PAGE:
Studio for the Healing Arts

Dream Incubation: Asking Help from Your Dreams


I attended an international conference on dreams many years ago. I did it as a lark--a "what the heck" kind of thing--a great diversion. What I didn't know at the time was that my experience there would in fact, divert the entire course of my life, opening me to a deeper creativity and spiritual awareness.

As a psychologist I naturally thought in the way psychologists like to think about dreams: " I wonder if dreams will show me how to understand my clients' conflicts better?" However, I quickly became intrigued by new concepts I encountered at the conference. For example, I learned about Dream Incubation--a simple technique for seeking guidance and healing that most Mediterranean, Asian and indigenous cultures began practicing over 3000 years ago.

To incubate a dream, just focus on an issue or concern in your life with which you have been struggling. Boil down the problem to a single sentence and repeat it as a mantra until you fall asleep e.g. "I need help understanding…" or "What's the real nature of this relationship I have with…."

The great Swiss analyst, Carl Jung viewed dreams as an objective mirror of our behavior, attitudes, and relationships in waking life - for better or worse. So the incubated dream you receive will be just that--an objective assessment of your current situation or problem. It is this profound aspect of

dreams that has renewed the spiritual dimension of my life. I have come to view the process of dream incubation as no different than prayer--with the exception that dreams provide the tangible, concrete answer we are seeking when we pray.

What remains for us to learn is the language of metaphor with which dreams speak to us. Everyday we speak in metaphor, but when we 'see' metaphor in dreams, we think our dreams are just weird or confusing. For example, I tell a friend that I 'went right through the roof when I heard what happened…' but when I go right through the roof in my dream, it looks weird and crazy. I am perplexed when in my dreams I keep 'missing the bus' or I ' close the door behind me' as I leave…'

Here's an example of an incubated dream that has stayed with me for many years since I attended that conference. I asked, "What good will it do me to begin working with my dreams?" My dream:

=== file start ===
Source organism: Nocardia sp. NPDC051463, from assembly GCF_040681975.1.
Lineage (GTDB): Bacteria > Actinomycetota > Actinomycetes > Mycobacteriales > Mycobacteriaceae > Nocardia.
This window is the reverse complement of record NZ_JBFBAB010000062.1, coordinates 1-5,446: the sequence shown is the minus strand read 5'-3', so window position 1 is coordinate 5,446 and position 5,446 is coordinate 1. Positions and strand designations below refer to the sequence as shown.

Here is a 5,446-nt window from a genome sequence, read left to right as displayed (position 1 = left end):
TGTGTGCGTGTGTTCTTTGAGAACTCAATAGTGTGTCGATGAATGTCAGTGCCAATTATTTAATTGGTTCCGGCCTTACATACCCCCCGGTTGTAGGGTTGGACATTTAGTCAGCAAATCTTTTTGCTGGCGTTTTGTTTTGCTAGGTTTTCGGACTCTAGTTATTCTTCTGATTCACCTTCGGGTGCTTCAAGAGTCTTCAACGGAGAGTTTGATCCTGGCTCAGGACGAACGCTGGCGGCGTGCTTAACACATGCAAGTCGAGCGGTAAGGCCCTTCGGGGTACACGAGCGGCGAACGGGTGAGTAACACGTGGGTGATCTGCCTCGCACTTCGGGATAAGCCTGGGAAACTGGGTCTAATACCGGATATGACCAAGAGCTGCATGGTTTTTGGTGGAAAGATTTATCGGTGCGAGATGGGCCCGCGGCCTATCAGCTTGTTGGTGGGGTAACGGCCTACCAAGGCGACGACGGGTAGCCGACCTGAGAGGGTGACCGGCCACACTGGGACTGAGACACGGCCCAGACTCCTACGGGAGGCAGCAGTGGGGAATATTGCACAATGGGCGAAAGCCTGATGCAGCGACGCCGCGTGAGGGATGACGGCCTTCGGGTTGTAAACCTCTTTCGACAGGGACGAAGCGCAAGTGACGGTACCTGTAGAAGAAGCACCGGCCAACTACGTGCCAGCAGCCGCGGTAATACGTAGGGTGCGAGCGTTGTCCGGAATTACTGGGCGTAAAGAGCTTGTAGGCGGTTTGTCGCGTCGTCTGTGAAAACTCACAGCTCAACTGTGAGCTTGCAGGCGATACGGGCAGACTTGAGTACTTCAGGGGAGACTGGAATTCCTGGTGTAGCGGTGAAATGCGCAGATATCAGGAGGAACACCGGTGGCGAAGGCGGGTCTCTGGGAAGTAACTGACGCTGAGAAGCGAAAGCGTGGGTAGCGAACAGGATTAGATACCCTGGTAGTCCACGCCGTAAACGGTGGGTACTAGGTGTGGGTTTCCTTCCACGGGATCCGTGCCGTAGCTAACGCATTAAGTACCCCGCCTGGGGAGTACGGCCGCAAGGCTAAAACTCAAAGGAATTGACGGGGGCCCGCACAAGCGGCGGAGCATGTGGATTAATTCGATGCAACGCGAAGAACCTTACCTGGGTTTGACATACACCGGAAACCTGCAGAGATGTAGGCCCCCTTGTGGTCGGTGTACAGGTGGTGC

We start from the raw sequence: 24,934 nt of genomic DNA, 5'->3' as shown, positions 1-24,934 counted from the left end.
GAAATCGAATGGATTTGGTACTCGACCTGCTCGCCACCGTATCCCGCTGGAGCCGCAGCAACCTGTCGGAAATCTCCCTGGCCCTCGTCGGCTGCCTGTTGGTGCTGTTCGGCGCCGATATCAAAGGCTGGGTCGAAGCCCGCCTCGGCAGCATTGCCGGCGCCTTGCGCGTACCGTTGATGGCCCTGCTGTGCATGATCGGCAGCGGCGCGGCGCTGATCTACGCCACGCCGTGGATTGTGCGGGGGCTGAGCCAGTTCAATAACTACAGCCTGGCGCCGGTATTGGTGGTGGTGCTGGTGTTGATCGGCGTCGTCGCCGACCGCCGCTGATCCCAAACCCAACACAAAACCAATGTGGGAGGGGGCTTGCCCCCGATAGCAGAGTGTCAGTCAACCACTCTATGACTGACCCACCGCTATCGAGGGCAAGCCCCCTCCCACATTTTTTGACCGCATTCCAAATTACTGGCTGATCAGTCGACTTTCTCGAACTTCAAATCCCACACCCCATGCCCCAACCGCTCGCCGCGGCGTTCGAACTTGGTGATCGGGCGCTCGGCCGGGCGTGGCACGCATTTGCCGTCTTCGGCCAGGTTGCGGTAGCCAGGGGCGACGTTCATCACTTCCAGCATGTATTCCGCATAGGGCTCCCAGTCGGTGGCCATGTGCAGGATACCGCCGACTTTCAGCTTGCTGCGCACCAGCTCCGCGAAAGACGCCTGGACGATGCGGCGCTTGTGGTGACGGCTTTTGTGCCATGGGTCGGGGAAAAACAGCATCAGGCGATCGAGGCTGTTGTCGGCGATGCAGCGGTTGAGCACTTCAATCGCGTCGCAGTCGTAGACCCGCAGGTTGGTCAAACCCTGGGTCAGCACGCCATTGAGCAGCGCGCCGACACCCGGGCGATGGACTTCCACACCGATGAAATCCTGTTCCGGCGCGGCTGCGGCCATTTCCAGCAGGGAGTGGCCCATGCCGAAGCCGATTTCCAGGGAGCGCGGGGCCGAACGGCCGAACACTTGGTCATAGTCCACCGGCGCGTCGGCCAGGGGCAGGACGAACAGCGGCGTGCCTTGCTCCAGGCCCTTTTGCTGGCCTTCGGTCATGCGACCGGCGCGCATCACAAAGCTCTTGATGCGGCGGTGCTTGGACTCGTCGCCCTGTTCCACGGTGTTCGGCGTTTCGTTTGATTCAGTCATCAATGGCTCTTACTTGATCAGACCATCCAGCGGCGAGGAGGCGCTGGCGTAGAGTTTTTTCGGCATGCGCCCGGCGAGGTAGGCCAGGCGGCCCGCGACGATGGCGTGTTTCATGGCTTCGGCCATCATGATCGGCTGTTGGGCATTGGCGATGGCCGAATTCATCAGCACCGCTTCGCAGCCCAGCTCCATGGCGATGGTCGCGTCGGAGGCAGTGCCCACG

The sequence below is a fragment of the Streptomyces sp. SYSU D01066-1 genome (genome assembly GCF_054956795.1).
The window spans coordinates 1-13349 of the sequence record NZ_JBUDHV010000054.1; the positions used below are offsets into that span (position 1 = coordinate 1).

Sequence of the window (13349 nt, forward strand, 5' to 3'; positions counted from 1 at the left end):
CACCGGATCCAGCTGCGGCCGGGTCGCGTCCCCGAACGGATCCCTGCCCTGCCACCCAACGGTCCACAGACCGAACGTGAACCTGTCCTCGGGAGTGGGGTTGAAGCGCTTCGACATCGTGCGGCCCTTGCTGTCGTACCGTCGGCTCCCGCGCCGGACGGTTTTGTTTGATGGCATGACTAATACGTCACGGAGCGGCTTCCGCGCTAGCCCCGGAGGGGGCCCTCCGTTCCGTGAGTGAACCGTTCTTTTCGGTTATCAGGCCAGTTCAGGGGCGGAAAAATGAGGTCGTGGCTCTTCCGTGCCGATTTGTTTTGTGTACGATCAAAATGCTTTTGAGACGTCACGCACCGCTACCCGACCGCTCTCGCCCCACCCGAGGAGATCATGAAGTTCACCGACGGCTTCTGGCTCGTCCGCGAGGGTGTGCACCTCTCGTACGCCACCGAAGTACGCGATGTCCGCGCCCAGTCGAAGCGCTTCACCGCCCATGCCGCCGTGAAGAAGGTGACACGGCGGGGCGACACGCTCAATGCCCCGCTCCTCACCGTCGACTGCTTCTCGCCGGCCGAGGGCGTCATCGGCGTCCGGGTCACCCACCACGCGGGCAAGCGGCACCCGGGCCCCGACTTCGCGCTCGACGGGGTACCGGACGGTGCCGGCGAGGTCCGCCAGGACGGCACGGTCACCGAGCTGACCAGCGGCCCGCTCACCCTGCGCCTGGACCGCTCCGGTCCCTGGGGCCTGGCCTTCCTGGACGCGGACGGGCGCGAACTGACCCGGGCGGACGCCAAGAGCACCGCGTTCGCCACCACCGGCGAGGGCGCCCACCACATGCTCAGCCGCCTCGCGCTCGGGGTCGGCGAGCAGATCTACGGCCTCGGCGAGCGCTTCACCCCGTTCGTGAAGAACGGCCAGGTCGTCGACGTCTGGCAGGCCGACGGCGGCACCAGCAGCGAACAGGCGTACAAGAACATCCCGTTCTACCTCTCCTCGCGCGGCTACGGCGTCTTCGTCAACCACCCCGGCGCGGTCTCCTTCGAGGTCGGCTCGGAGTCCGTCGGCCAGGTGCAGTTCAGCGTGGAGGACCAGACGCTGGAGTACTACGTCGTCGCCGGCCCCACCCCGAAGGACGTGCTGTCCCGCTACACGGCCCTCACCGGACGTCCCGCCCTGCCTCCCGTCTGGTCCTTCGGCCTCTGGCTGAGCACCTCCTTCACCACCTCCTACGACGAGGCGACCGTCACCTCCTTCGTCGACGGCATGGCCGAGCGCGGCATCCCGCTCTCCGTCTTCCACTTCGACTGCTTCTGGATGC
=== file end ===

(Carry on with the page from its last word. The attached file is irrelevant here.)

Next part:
I am walking through a deteriorating neighborhood and against my better judgment feel compelled to enter an old, boarded up house. On its last legs, it’s wrecked and empty - a musty, moldy, dank place. I begin to feel "that feeling" – that chill wind that always paralyzed me on reluctant errands to the basement for my mom… like liquid nitrogen coursing through my veins.

I’m standing there stoned with fear and in a moment full of either divine grace or certain insanity, I hear myself say: "I’m tired of being afraid all the time. I’m just sick of it. I'm staying".

Suddenly, the sea of dust parts clearing a path to where the boarded windows have now politely taken up home in some other dimension. Dumbstruck I stand staring at a huge picture window - now a timeless portal of sunny energy--brilliant, warm sprinkles of light fluttering down in joyful dance around my proverbial cold feet.

The house is reborn. Alive, I can almost feel it breathe. It’s as if someone’s home now. The woodwork is that richly carved kind, burnished Mahogany tiered along the edge of both ceiling and floor. It’s just a leisurely spiral climb to room after room of what I see now is an incredibly spacious, rich and inviting place. But more profound is the question that begins to form: "Why would somebody abandon a place like this?"

Now I’m awake, eyes wide and I’m thinking, "OK, Cool! This is easy. Great. What's the metaphor? I guess there’s a whole me that can be really rich and warm and inviting that I’ve abandoned a long time ago. I’ve just got to fix up the place, so to speak. They're right about dreams … but how could my life be like an empty, decaying, old house?"

Years later, I am grateful for a dream about a moldering life I had no idea I was living--a dream that opened a portal for me--to a deeper, more creative and spiritual ground of life. I've been working ever since with my dreams -- and those of clients and friends. I've learned that understanding a dream is always helpful. However, when we consult our dreams at a turning point in life--when we're very stuck or in crisis--they can have a most amazing and profound healing impact.

In the meantime: May your dreams guide you swiftly and well along your path.

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